It became clear to those who covered the wall and the mural that to bury Our Lady, you had to dig deep; a lot deeper than sheetrock and paint.
I felt an analogy to where we are today. You are invited to your own perspective.
Today, I want to talk about the Reluctant Evolutionary. That’s me. That’s all of us, I make up. Even if you’re saying, “Hell no, that’s not me”, I believe it is. And it’s okay that we believe different things because in the end, believing doesn’t make something true or false. What’s true will always be true even if we don’t believe it.
Our reluctance lives in the things we talk about as a culture, as an age in all the ages of Human history. Stone Age, Bronze Age, Iron Age, Age of Invention - the Agricultural Age, The Industrial Revolution Age, The Technology Age, the Information Age, and what I’ll call the Age of Enlightenment or Chaos, since both apply.
What DID we talk about over the ages? Actually, when did we first start talking?
According to my research, speech began anywhere from 2 million years ago to 50,000 years ago (you’d think we’d be better at it by now, wouldn’t you?). The Hominids or Hominins were our first talking ancestors.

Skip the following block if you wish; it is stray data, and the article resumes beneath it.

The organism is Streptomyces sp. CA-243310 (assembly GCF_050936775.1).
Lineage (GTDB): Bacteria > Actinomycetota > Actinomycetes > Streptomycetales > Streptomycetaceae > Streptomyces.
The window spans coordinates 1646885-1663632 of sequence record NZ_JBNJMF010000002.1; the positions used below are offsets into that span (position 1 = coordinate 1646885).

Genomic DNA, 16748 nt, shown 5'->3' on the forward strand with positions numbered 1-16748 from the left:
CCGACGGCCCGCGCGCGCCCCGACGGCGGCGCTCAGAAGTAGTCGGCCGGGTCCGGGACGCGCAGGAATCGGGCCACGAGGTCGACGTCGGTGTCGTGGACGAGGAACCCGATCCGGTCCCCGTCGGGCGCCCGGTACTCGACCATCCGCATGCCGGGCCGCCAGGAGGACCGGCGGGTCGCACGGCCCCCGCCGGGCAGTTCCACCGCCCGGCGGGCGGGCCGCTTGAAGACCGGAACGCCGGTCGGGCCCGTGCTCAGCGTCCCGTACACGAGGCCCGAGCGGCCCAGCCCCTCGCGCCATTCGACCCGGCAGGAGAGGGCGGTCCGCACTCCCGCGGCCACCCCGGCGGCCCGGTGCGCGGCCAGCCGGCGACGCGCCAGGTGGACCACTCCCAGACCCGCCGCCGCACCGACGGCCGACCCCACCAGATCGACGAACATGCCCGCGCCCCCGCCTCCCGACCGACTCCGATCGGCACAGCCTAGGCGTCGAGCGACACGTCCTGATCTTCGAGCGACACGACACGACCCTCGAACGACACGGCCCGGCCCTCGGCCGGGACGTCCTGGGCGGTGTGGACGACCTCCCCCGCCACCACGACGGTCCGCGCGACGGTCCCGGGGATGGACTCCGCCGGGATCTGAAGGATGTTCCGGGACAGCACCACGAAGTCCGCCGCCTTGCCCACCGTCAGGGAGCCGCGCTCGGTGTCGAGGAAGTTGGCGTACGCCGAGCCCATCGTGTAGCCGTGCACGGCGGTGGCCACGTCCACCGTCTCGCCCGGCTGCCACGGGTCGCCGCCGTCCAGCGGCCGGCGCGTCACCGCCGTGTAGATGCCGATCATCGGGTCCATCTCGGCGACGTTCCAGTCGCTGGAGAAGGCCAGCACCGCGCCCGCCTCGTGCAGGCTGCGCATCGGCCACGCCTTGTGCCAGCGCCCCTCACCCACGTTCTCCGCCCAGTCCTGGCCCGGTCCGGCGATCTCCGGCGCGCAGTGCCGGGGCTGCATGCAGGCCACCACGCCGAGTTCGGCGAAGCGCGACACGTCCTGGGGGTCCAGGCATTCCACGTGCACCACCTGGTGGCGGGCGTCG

Social groups increased the need for speech. Perhaps grunting and whining, like chimpanzees, at first. Or even sign language - let’s point at the wild boar before we run like hell. Let’s thumbs up a really delicious berry we found in the forest and thumbs down if that really delicious berry killed Bert, who was the first to taste it. Survival Conversation, if you will.
Research also tells us that our machinery – vocal cords, mouth, tongue and throat weren’t equipped for today’s sophisticated speech. So grunting and other noises were all we had at first.
I'll jump ahead to what we’d all recognize as human speech and talk about what we talked about in each era of Human evolution.
Let’s start with the Agricultural Age. (10, 000 BC) Think of conversations in the Agricultural Age. You’re a farmer. What do you talk about to your other farmer friends? How are your crops? Will it rain this week? Sure could use some rain. The plow needs a new … (who knows what a plow might need?) or the milking cow’s gone dry. Boy is she in trouble. Likely to be next Sunday’s dinner. Or maybe the price of seed went up, and the price of wheat went down due to overproduction. Basic things. Survival things.